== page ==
MONDAY, Feb. 13 (HealthDay News) -- Increased caloric intake is associated with increased odds of mild cognitive impairment (MCI) in elderly adults, according to a study being released in advance of its presentation at the annual meeting of the American Academy of Neurology, which will be held from April 21 to 28 in New Orleans.
Yonas E. Geda, M.D., from the Mayo Clinic in Scottsdale, Ariz., and colleagues investigated the association between daily energy consumption and MCI. A random sample of 1,233 older adults (aged 70 to 89 years), including 1,070 cognitively normal individuals and 163 with MCI, reported their caloric consumption. Participants were classified by their responses according to tertiles of caloric intake (600 to <1,526 kcal/day [lowest tertile and reference group], 1,526 to 2,142.5 kcal/day [middle tertile], and >2,142.5 to 6,000 kcal/day [highest tertile]).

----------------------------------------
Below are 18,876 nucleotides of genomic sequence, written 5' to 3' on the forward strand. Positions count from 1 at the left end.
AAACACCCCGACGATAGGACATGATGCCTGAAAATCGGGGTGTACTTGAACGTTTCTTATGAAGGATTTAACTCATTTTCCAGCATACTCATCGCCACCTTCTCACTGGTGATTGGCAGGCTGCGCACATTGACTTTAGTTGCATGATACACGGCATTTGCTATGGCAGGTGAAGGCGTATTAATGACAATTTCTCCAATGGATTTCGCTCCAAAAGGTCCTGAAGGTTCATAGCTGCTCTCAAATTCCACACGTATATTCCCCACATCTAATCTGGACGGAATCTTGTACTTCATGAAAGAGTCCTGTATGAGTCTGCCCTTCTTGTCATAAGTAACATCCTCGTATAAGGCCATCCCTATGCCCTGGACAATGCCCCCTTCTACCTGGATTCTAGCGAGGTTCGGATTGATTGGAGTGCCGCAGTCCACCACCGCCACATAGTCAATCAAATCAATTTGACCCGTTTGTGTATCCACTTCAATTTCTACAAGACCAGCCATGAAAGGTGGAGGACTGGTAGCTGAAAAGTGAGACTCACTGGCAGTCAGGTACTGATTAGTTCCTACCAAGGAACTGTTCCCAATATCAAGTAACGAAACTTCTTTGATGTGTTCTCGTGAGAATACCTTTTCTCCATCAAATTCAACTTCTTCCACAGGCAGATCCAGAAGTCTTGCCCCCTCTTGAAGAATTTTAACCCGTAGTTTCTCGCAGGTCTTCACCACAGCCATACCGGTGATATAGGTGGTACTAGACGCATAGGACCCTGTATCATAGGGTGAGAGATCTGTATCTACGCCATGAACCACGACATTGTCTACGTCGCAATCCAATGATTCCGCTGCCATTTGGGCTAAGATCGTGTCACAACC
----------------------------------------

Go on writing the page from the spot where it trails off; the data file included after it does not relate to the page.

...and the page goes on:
The investigators found that, in the primary analysis, there was no significant difference between the middle tertile and the reference group after adjusting for confounding variables (odds ratio [OR], 1.05; 95 percent confidence interval [CI], 0.63 to 1.77; P = 0.84). Daily energy consumption in the highest tertile correlated with significantly increased odds of having MCI (OR, 2.41; 95 percent CI, 1.51 to 3.86). A dose-response pattern was observed, with increasing likelihood of MCI with increasing caloric consumption (P for trend < 0.001).
"In this population-based case-control study, increased caloric intake was associated with increased odds of having MCI," the authors write.
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